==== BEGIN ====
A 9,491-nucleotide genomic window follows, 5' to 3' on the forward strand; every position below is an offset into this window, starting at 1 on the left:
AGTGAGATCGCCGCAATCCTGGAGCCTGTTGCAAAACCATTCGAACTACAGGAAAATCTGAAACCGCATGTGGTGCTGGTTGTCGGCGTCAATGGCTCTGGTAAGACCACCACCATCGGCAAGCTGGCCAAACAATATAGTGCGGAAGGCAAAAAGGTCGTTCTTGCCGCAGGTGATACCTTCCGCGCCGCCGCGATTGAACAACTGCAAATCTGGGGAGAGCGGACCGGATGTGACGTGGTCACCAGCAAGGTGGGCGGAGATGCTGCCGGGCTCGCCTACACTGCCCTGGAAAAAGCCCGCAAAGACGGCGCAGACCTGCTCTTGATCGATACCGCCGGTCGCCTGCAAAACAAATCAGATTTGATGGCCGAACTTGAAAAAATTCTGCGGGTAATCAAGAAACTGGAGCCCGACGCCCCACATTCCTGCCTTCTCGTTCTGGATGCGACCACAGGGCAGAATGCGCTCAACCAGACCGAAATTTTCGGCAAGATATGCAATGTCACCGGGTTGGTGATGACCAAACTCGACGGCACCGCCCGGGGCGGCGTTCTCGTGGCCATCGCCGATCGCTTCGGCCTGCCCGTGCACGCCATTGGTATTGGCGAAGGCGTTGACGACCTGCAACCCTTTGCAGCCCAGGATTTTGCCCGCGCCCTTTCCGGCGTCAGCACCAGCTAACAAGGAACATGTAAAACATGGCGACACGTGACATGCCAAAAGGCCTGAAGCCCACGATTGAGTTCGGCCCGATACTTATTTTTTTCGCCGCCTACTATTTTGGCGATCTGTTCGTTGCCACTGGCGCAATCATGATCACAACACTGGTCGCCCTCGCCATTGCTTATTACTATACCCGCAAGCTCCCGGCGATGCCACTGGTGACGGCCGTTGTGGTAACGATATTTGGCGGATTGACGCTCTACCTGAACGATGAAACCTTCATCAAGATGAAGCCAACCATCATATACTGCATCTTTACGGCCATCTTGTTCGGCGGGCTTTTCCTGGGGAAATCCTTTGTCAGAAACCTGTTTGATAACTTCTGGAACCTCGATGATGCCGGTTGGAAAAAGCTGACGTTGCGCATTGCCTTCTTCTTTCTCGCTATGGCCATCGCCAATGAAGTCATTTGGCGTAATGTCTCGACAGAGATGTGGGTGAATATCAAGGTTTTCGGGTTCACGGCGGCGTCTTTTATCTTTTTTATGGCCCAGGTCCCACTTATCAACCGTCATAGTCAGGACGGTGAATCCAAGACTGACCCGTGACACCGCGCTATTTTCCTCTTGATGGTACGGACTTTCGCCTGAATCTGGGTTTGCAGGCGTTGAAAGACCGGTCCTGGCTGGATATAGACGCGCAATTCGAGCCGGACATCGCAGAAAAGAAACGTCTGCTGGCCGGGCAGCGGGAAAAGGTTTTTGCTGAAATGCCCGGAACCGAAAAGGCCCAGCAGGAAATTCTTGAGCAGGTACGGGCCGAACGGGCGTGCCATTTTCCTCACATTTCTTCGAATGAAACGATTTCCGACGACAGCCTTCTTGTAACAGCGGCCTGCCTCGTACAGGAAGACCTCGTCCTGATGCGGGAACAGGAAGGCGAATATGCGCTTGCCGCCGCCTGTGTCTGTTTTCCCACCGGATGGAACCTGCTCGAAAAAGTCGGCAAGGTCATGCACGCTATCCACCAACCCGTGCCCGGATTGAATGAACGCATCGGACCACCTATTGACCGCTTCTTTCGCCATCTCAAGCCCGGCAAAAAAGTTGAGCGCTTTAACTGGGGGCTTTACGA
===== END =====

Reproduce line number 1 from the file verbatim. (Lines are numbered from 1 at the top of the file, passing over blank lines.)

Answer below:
A 9,491-nucleotide genomic window follows, 5' to 3' on the forward strand; every position below is an offset into this window, starting at 1 on the left: